Mahjongg
RaYDONcoNG 2005
2005
A-



there is a telling difference between a band that strives to be mysterious and one that achieves mystique. Artists that feature identity-veiling gimmicks, give cryptic, minimalist interviews, or guise their albums as mediations received from higher powers, often fall prey to pretense and not only lose credibility, but also awkwardly detach themselves from the listener. But within a musical world diluted by such forced ingenuity are bands whose existence remains completely, while effortlessly, enigmatic.

Though Mahjongg has yet to publish a clear, colored picture of themselves, usually sets their vocals low in the mix, and fills up both their website content and liner notes with dozens of jumbled, black-on-white lines of text, their mysterious aura is ultimately achieved through a complex, genre-less, analog recorded collection of late 70’s lo-fi guitar, polyrhythmic drum explosions, fuzzed-out bass lines, and glorious keyboard complements. Like Animal Collective, The Fire Show, and the Black Dice, among others, Mahjongg’s sound achieves such a high level of eclectic density, it seems impossible for such a body of sound to be humanly recorded on one-inch tape. Raydoncong 2005 does not paint a picture of two guitarists, a bassist, a keyboard player, and a percussionist casually performing in the studio. Instead, it gives insight into a collection of artists who—among either 1,000 or 100,000 people—may soon be regarded as legends.

In describing their brilliant, controlled bombast, 1980’s Talking Heads are the easiest reference point, as tribal polyrhythm backs dense instrumental montages that occasionally include jittery, treble-happy, David Byrne guitar work. But to cast Mahjongg off as another American band heavily influenced by 1977-1982 would serve as a great injustice. Raydoncong displays purpose, musical know-how, and production prowess seldom seen in modern music. Produced by Mahjongg themselves, each song yields multiple layers of crisp, retro instrumental figures. The album joins Dungen’s Ta Det Lugnt, Ariel Pink’s The Doldrums, The Go! Team’s Thunder, Lightning, Strikes, and Junior Senior’s D-D-Don’t Stop the Beat in the past two years’ “Wow! This wasn't recorded before 1980?” best-of category. Like its fellow vintage guru predecessors, the record swells with analog warmth, mediating each instrument through its raw, rough hewn reel-to-reel median. All ten tracks feature the tested vintage production technique and stand as separate entities within the album. Compositions range from the addictive “The Rrabbitt,” whose thumping bass lines and tribal percussion surround a lush falsetto, to “Vaxination”—a single-ready, pop sensible number that pounds a big bass line over lo-fi guitar, and fun-loving melodies, before transitioning into a calming 50’s TV theme interlude.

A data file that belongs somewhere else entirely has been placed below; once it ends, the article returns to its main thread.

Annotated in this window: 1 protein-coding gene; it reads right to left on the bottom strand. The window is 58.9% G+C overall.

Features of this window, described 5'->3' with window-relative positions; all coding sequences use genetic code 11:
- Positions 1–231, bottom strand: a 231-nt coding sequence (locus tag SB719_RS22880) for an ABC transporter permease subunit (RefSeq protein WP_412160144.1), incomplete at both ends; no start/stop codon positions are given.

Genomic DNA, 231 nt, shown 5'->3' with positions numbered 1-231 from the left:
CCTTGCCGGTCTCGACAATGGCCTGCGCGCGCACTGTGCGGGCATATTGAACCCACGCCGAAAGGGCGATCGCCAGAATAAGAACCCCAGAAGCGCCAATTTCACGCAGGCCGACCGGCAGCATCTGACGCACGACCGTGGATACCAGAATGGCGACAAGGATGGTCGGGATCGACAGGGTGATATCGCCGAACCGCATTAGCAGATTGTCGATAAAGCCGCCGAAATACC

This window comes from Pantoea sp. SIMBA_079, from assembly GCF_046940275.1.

Although the ten songs are each individuals in their own right, Raydoncong 2005 expertly balances this song variety with album cohesion. An imbalance between the two all too often prevents a good album from reaching the next level: some albums either feature the same good band playing the same type of good songs (Walking With Thee) or contain good songs from an artist unnecessarily taking on the role of multiple musical personas (LCD Soundsystem). Raydoncong captures an equilibrium between the two, quite similar to Faust’s IV—no two songs are alike, but each track sticks to the band’s established strengths. Every song utilizes the same relentless, multi-layered, multi-movement, retro formula and offers the listener a dose of art that, essentially, he or she might only hear once. The “This is far from over / There’s mud in our blood” chants of the album’s anthem track, “Hot Lava,” the Sly Stone cardboard drumming at the end of “Thegg,” the Krautrock churching of “BBG-9298,” and the music box bell melody spilled over acoustic strumming in closing track “Bismoc Ux” have no substitutes.

Sure, one could still argue that there are plenty of similar artists out there—shades of Africa, late 70’s New York, and early 80’s Manchester can be heard within the band’s debut album. But ultimately, the only color streaming through the airwaves belongs to Mahjongg. In Raydoncong 2005 Mahjongg’s musical color is one of the most spastically beautiful and innovative of 2005.


Reviewed by: Kyle McConaghy
Reviewed on: 2005-04-05
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